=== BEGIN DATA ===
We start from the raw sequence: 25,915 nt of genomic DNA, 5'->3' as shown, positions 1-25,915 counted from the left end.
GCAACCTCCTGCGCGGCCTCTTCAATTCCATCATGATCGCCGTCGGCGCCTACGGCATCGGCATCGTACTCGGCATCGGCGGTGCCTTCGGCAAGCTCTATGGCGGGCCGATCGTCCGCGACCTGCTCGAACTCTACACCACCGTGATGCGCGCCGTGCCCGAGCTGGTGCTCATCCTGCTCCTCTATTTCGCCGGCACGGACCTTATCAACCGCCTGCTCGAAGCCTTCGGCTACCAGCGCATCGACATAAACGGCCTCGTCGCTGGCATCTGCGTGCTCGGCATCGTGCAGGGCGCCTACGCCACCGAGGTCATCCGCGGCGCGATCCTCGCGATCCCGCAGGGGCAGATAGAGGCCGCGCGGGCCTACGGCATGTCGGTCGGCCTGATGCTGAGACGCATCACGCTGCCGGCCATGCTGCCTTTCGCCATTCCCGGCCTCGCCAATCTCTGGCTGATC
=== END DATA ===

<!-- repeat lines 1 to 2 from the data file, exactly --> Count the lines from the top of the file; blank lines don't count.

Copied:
We start from the raw sequence: 25,915 nt of genomic DNA, 5'->3' as shown, positions 1-25,915 counted from the left end.
GCAACCTCCTGCGCGGCCTCTTCAATTCCATCATGATCGCCGTCGGCGCCTACGGCATCGGCATCGTACTCGGCATCGGCGGTGCCTTCGGCAAGCTCTATGGCGGGCCGATCGTCCGCGACCTGCTCGAACTCTACACCACCGTGATGCGCGCCGTGCCCGAGCTGGTGCTCATCCTGCTCCTCTATTTCGCCGGCACGGACCTTATCAACCGCCTGCTCGAAGCCTTCGGCTACCAGCGCATCGACATAAACGGCCTCGTCGCTGGCATCTGCGTGCTCGGCATCGTGCAGGGCGCCTACGCCACCGAGGTCATCCGCGGCGCGATCCTCGCGATCCCGCAGGGGCAGATAGAGGCCGCGCGGGCCTACGGCATGTCGGTCGGCCTGATGCTGAGACGCATCACGCTGCCGGCCATGCTGCCTTTCGCCATTCCCGGCCTCGCCAATCTCTGGCTGATC